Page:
Innocence of Memories is based as much on the novel as it is on the objects that inspired it (clocks, coffee cups, photographs, clips from old movies set in Istanbul), on daydreams lyrically layered, and on the actual landscape of the city. The camera’s focus on the streets where I found the objects for my collection befits my vision of what museums should be: the future of museums is in our homes, in our daily lives, and on the streets. Museums should no longer concern themselves with state histories, the sagas of kings and heroes, or the forging of national identities; they should focus instead on the lives and belongings of ordinary people, just as modern novels do. When I began to prepare for the novel and the museum, walking around the streets of Istanbul, raiding flea markets, second-hand bookstores, and the homes of friends and family for old pillboxes, ashtrays, framed pictures of mosques, identity cards, and passport photos, I realised that collecting artefacts for a museum is not very different from collecting stories and facts for a novel.
The love story in The Museum of Innocence takes place primarily between 1974 and 1980, while the museum features objects and images used and seen by the people of Istanbul and the characters in the novel across the second half of the twentieth century. But Grant’s curious camera was equally interested in the twenty-first-century city, the rapid, vicious urbanisation and accumulation of wealth that had taken place over the past fifteen years, and how the city’s new skyscrapers now coexisted with its older, melancholy soul. What could we do?
The protagonists of our unhappy love story had died, and the house they’d lived in had been converted into a museum. So I turned to a character who’d only had a minor role in the novel but nevertheless remembered the love affair clearly: Ayla. I imagined that she had left Istanbul for political reasons shortly after the time of the novel, only to find upon her return twelve years later that her city had been transformed. Just like me and Grant Gee, Ayla would go on long walks through the streets of Istanbul, while I happily transcribed her thoughts on the city, memory, and life.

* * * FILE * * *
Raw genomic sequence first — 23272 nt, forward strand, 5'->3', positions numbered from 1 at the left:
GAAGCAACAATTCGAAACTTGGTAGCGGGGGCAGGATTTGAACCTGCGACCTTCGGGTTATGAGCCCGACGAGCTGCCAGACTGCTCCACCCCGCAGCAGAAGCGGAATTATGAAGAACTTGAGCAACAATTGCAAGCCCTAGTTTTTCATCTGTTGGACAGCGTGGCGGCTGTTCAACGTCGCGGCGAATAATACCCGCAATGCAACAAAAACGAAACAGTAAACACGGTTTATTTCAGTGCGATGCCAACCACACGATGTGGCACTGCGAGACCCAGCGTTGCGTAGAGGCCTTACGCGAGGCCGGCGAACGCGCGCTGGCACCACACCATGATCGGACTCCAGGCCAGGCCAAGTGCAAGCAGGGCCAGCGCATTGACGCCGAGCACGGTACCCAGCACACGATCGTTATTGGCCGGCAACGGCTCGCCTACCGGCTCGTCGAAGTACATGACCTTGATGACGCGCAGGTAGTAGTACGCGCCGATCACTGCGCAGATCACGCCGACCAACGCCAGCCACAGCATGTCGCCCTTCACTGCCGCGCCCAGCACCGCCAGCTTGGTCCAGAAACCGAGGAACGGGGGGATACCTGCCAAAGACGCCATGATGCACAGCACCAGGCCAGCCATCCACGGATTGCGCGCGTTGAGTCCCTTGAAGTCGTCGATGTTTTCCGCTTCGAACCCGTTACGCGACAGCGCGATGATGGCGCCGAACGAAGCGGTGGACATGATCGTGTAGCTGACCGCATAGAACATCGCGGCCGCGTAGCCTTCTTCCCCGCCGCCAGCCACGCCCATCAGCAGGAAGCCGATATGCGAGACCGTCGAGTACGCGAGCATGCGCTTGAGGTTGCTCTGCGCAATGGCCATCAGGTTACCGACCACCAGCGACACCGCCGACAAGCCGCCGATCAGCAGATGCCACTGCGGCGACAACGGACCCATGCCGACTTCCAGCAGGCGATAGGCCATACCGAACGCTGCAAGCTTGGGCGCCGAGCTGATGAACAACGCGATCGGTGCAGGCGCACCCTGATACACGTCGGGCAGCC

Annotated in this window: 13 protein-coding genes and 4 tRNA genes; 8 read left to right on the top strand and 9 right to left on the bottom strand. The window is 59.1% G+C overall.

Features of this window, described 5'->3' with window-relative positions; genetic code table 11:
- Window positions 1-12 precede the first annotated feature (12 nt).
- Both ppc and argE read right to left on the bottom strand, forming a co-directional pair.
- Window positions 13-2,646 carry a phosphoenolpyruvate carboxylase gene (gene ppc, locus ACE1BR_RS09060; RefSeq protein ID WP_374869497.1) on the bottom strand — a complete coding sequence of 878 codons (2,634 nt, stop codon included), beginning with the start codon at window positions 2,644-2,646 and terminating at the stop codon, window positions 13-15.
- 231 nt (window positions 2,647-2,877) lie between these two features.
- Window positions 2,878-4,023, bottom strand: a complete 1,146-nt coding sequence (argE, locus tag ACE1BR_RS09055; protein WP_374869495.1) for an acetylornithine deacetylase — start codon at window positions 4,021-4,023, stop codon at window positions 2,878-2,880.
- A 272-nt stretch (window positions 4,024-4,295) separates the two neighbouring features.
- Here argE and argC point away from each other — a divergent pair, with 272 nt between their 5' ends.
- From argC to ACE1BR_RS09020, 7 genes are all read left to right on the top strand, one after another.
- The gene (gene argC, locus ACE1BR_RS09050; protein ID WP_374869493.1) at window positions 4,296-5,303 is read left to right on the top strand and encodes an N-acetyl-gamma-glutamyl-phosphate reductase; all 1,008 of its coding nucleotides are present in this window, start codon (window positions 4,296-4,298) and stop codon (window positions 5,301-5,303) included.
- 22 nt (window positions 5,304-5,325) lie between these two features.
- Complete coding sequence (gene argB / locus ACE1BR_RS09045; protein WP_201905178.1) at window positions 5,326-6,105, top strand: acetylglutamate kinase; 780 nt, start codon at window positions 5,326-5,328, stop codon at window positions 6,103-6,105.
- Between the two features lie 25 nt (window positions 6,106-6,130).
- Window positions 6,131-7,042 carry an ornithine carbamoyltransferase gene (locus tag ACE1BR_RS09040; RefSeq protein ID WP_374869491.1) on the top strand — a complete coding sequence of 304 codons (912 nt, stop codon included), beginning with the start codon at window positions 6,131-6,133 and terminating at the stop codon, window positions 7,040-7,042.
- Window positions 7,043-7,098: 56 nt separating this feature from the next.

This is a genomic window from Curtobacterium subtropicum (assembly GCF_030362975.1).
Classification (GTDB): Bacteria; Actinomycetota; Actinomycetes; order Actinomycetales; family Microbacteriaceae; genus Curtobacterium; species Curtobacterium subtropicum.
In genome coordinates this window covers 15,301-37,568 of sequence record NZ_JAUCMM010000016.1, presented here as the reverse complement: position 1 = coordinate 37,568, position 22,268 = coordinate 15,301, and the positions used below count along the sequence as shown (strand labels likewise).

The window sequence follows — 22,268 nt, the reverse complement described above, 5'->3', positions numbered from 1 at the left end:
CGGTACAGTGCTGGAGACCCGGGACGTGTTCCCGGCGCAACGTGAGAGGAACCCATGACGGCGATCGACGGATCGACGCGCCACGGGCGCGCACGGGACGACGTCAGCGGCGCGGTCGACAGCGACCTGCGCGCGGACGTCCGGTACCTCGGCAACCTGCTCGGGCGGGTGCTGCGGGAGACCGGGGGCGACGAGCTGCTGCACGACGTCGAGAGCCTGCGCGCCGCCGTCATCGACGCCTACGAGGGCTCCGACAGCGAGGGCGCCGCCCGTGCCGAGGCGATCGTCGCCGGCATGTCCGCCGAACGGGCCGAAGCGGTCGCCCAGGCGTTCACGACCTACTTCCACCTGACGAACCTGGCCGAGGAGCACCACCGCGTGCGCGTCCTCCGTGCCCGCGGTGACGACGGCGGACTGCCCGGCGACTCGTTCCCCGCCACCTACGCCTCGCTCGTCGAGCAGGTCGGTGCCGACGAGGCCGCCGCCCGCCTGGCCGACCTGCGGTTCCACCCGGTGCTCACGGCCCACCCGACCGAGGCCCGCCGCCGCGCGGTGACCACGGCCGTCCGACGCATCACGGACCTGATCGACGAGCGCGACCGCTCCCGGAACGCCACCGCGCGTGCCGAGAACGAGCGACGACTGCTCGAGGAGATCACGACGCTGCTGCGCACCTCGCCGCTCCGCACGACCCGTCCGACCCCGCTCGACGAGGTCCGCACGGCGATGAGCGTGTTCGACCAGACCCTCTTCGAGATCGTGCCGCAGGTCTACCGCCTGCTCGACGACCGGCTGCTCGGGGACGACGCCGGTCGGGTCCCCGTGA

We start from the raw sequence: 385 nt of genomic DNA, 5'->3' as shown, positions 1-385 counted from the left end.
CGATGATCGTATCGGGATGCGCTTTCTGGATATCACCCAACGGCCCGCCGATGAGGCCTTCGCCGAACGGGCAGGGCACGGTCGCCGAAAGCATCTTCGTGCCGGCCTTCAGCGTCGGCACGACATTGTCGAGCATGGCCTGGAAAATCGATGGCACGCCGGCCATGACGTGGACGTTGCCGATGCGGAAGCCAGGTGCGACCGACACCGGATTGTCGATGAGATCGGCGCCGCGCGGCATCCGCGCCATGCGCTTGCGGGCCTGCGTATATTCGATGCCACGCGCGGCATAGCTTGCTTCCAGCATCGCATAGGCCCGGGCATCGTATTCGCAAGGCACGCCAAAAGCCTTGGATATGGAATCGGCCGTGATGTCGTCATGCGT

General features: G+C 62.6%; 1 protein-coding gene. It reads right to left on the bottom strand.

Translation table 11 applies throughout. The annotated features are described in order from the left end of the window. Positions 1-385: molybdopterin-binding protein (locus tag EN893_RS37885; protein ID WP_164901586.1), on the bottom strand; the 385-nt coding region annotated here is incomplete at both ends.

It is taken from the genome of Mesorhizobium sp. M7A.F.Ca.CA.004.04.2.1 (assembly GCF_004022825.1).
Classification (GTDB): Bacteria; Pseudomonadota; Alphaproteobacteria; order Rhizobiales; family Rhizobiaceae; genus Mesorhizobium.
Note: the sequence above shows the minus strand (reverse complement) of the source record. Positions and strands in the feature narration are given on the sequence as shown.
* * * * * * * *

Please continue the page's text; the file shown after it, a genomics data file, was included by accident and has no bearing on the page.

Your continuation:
This film, like the novel and museum, stems mostly from my endless wanderings in Istanbul. In the second half of the 1990s, I combed through the streets and neighbourhoods of the city centre in search of a building (that I could afford to buy) where the protagonists of my imaginary love story could live, and which I could later convert into a museum. (Houses and land were cheap back then, and there weren’t as many tourists around.) In 1998, I bought the first piece of my collection, the 120-year-old building in Çukurcuma which now hosts the museum. I kept walking, searching for old crockery, kitchen utensils, liquor bottles, keys, clocks, cigarette holders, and photographs of everyday scenes that would have been part of the lives of the invented characters who had lived in that building. (Istanbul’s flea markets, second-hand bookshops, and increasingly popular collectors of everyday paraphernalia hadn’t yet embraced the internet.) I began writing a new novel called A Strangeness in My Mind around the time that I was setting up the museum, and went on long night-time walks around the poorer neighbourhoods that stood at the heart of the city and were home to the hero of this new novel, a street vendor. Sometimes I would stay in my writing studio working on this novel until four in the morning, and I loved walking back home through those night-time streets shrouded in darkness and silence. In our l